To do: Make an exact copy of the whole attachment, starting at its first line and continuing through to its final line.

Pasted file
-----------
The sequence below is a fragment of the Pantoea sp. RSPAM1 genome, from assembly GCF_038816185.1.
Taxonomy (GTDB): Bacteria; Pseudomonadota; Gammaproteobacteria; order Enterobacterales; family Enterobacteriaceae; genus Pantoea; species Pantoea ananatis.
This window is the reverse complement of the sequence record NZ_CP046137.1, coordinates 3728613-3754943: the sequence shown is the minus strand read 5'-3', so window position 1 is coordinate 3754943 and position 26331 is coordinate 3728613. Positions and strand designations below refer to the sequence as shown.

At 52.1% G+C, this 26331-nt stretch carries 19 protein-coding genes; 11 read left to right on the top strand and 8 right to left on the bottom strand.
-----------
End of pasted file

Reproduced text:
The sequence below is a fragment of the Pantoea sp. RSPAM1 genome, from assembly GCF_038816185.1.
Taxonomy (GTDB): Bacteria; Pseudomonadota; Gammaproteobacteria; order Enterobacterales; family Enterobacteriaceae; genus Pantoea; species Pantoea ananatis.
This window is the reverse complement of the sequence record NZ_CP046137.1, coordinates 3728613-3754943: the sequence shown is the minus strand read 5'-3', so window position 1 is coordinate 3754943 and position 26331 is coordinate 3728613. Positions and strand designations below refer to the sequence as shown.

At 52.1% G+C, this 26331-nt stretch carries 19 protein-coding genes; 11 read left to right on the top strand and 8 right to left on the bottom strand.